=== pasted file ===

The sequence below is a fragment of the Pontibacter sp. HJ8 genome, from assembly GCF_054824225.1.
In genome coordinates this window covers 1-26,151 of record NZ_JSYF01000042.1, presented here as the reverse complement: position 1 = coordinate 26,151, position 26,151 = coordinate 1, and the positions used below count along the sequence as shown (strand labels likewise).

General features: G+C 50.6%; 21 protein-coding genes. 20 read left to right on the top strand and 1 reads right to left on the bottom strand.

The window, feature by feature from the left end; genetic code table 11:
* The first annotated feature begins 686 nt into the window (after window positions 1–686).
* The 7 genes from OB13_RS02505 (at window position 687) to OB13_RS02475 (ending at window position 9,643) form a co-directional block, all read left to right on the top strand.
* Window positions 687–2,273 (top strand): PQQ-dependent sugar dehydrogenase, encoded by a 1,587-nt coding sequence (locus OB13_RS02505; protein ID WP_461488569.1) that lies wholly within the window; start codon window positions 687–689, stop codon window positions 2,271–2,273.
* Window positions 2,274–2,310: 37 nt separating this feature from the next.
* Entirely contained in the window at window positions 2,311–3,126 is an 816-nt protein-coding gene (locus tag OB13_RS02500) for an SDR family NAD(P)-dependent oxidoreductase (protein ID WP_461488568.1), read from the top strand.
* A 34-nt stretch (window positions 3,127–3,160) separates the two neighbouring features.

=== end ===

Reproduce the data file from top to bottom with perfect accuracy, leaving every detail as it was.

The sequence below is a fragment of the Pontibacter sp. HJ8 genome, from assembly GCF_054824225.1.
In genome coordinates this window covers 1-26,151 of record NZ_JSYF01000042.1, presented here as the reverse complement: position 1 = coordinate 26,151, position 26,151 = coordinate 1, and the positions used below count along the sequence as shown (strand labels likewise).

General features: G+C 50.6%; 21 protein-coding genes. 20 read left to right on the top strand and 1 reads right to left on the bottom strand.

The window, feature by feature from the left end; genetic code table 11:
* The first annotated feature begins 686 nt into the window (after window positions 1–686).
* The 7 genes from OB13_RS02505 (at window position 687) to OB13_RS02475 (ending at window position 9,643) form a co-directional block, all read left to right on the top strand.
* Window positions 687–2,273 (top strand): PQQ-dependent sugar dehydrogenase, encoded by a 1,587-nt coding sequence (locus OB13_RS02505; protein ID WP_461488569.1) that lies wholly within the window; start codon window positions 687–689, stop codon window positions 2,271–2,273.
* Window positions 2,274–2,310: 37 nt separating this feature from the next.
* Entirely contained in the window at window positions 2,311–3,126 is an 816-nt protein-coding gene (locus tag OB13_RS02500) for an SDR family NAD(P)-dependent oxidoreductase (protein ID WP_461488568.1), read from the top strand.
* A 34-nt stretch (window positions 3,127–3,160) separates the two neighbouring features.